Mir wrote:I figured it out after some research. FAT partitions don't allow certain characters. I was copying to a FAT32 partition.
Caja wouldn't let me paste to Ext4 partitions without root access, and doing a paste from root with Caja often corresponded with a memory leak in either the plugin manager in Firefox or mate-system-daemon. Caja also would use 4 gigabytes of RAM and 100% of one core of my CPU if I pasted anything greater than about 8 gigabytes to any external hard drive. The solution for me was to switch to a different file manager and use an EXT4 partition (NTSF will fail if you remove it without first ejecting it). This was problematic because gnome-disk-utility wouldn't allow me to modify partitions on any of my external hard drives, so I had to dig up an old EXT4 hard drive, disassemble a case for it, swap it out with the existing external hard drive, and reassemble the case.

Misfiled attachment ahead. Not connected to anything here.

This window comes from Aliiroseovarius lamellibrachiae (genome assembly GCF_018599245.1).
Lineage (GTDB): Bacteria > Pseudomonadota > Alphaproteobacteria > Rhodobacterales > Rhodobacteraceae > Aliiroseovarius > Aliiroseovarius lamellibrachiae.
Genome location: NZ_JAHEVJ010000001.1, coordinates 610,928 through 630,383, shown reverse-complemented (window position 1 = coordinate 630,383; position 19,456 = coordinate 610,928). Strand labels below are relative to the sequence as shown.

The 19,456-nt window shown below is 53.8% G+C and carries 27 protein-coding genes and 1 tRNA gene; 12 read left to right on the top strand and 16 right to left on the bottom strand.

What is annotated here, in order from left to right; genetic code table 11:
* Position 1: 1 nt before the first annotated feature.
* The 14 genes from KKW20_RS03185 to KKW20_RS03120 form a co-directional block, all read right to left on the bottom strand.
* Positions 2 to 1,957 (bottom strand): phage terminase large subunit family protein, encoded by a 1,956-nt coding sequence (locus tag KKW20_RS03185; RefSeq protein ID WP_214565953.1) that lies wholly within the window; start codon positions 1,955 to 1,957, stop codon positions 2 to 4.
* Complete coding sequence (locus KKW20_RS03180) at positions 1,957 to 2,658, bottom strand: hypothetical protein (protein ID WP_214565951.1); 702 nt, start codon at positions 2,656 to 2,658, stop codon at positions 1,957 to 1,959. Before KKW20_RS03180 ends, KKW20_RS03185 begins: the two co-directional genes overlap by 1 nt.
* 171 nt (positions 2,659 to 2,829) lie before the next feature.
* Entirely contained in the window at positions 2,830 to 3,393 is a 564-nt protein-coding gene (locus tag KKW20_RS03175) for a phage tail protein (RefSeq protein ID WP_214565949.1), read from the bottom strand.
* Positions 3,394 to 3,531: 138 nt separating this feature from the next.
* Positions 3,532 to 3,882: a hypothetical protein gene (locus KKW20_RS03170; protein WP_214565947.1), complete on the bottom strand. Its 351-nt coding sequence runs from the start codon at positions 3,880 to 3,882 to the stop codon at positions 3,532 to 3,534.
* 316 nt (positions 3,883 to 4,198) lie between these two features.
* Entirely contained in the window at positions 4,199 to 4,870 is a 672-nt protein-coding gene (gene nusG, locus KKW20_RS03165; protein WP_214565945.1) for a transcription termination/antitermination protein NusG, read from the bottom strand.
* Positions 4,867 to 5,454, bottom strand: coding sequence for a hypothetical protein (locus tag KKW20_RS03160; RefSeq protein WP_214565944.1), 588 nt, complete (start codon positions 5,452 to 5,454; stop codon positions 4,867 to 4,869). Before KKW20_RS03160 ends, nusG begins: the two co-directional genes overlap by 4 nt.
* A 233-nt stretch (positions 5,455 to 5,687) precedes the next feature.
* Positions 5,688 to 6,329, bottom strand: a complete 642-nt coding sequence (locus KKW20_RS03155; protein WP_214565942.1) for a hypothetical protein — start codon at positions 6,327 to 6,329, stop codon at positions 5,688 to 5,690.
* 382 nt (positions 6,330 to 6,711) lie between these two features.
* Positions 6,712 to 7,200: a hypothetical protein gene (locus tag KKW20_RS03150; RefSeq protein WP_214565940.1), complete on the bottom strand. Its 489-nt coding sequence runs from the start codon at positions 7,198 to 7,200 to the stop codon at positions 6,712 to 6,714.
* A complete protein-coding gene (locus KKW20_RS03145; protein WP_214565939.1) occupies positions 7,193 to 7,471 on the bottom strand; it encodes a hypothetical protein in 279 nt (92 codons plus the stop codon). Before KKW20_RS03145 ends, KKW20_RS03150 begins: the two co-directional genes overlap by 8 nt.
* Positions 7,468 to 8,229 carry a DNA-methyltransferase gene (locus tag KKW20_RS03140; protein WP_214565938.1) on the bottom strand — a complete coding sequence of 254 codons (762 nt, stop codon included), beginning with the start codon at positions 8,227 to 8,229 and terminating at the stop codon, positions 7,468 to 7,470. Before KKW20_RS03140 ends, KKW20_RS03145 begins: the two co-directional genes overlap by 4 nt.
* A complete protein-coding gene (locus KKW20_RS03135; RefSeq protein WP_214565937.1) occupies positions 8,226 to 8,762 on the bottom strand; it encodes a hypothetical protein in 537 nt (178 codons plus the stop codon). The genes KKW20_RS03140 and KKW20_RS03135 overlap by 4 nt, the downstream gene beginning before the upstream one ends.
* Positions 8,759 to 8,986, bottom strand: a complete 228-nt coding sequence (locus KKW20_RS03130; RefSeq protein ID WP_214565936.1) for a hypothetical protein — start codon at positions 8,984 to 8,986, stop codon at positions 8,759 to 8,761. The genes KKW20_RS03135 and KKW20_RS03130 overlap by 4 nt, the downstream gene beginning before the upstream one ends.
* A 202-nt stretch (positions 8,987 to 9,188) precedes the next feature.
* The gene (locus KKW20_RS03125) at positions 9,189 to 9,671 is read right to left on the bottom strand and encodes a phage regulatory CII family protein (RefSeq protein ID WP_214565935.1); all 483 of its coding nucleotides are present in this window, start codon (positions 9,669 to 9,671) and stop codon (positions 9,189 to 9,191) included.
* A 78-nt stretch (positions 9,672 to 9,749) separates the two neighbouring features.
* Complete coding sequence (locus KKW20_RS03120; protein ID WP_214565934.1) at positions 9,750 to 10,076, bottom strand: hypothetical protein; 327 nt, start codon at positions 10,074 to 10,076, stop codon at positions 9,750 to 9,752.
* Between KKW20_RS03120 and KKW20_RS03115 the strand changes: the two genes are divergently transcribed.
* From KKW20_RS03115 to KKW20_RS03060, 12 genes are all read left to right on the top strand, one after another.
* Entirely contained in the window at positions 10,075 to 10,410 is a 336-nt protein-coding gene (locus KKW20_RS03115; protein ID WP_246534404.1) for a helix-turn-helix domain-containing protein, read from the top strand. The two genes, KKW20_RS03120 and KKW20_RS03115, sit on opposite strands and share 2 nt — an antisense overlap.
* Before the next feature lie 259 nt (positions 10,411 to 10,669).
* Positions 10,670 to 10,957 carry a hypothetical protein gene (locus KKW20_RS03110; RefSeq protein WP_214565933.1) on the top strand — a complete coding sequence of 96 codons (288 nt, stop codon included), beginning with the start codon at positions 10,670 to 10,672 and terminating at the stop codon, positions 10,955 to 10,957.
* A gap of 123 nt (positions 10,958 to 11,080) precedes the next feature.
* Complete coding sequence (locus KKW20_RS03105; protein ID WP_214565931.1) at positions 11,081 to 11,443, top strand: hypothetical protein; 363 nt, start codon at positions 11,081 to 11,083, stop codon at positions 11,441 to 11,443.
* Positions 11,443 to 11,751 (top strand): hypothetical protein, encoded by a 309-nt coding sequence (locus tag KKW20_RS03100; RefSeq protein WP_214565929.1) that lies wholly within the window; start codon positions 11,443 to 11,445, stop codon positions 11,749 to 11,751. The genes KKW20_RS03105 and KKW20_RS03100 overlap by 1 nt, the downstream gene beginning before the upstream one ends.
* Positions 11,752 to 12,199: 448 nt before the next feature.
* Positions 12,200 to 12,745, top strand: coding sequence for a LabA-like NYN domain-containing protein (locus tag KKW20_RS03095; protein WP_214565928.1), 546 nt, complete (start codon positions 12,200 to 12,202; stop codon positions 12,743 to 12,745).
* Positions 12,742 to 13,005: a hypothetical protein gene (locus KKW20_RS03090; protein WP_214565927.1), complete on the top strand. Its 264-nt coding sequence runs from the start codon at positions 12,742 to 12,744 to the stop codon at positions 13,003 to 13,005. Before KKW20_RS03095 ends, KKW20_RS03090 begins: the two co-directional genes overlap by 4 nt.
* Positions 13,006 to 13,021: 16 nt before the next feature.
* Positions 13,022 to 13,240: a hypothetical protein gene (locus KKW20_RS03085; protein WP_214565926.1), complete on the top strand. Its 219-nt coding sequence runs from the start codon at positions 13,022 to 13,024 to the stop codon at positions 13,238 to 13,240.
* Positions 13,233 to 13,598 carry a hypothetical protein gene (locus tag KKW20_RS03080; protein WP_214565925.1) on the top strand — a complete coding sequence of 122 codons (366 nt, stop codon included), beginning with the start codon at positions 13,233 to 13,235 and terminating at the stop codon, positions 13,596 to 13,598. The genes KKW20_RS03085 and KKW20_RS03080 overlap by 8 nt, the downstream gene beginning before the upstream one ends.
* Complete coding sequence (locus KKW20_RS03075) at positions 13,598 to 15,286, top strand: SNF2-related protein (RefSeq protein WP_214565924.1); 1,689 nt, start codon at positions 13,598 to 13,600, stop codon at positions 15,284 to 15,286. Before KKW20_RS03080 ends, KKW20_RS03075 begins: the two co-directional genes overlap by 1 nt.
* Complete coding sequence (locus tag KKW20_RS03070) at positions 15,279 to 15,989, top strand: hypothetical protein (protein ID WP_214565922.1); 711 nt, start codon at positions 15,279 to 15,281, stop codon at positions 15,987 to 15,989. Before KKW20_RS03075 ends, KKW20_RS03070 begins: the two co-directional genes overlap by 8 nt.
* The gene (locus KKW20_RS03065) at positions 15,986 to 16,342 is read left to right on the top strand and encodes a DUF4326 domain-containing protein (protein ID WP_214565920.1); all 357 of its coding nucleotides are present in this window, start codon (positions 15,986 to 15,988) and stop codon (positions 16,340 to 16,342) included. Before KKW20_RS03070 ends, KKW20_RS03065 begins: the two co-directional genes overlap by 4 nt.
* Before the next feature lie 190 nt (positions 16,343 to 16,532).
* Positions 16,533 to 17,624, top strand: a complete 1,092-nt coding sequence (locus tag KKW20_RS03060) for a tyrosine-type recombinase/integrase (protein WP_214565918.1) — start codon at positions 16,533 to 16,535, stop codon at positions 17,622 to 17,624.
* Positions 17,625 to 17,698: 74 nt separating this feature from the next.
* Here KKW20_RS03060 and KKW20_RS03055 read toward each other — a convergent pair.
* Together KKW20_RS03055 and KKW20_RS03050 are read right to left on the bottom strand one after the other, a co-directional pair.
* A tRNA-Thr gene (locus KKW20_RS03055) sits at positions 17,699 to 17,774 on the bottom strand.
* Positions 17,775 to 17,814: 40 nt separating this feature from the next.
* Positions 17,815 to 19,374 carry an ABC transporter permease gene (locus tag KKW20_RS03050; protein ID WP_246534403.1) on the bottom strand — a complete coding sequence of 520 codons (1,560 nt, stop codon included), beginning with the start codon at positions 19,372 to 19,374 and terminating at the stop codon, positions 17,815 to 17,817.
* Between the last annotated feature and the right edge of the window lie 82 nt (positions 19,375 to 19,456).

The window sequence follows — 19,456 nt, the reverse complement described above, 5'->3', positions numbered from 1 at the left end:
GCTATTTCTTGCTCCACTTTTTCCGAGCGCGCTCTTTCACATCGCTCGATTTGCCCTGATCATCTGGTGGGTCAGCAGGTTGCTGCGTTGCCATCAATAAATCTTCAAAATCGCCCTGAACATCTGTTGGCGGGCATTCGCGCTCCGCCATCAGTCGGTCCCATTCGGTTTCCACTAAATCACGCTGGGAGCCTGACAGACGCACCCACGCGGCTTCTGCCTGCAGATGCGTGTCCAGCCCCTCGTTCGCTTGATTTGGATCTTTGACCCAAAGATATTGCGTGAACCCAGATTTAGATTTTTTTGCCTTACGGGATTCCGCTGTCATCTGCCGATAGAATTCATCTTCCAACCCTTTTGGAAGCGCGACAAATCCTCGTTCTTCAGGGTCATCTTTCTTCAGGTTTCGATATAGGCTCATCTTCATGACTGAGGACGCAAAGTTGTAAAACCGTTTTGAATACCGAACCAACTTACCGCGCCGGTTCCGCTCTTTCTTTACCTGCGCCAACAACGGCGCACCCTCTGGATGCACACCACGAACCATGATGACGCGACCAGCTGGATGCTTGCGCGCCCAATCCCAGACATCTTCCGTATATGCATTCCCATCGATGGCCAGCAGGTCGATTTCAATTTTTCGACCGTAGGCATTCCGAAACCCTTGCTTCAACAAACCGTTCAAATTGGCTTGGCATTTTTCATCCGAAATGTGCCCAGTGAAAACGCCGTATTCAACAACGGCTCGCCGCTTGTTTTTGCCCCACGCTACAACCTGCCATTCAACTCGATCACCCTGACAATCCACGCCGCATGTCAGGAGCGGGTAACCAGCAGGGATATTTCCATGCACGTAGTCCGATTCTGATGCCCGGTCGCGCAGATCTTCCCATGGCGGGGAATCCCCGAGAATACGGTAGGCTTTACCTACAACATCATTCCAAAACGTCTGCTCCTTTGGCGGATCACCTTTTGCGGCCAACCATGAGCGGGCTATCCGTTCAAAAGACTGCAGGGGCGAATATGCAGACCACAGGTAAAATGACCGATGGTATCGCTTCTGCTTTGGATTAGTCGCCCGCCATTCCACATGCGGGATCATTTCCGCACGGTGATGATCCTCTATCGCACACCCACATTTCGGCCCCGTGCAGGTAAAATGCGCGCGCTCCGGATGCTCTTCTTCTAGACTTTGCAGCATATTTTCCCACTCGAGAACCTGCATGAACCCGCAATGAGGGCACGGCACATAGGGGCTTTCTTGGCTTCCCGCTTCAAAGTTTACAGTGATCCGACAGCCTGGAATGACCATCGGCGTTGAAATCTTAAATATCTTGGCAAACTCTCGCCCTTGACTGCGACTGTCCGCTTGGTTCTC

As it stands I'll reinstall my OS or a different one, to get away from gnome, mate, and systemd. I never had any of these problems until systemd made it into debian testing. Bye, Mint!
What you are trying to do can be done with a program written in C. trying to do it with scripting will work, but it will require multipasses of the bash translate command.
As a simple idea, you build a tale in C of 256 chars, using one-to-one. Then you choose to replace the characters you want by replacing that table entry with the new one.
A simple pass over the filename through the table will yield the translated name. Use the translated name as output.
Let me know what you decide to do or if you need C help.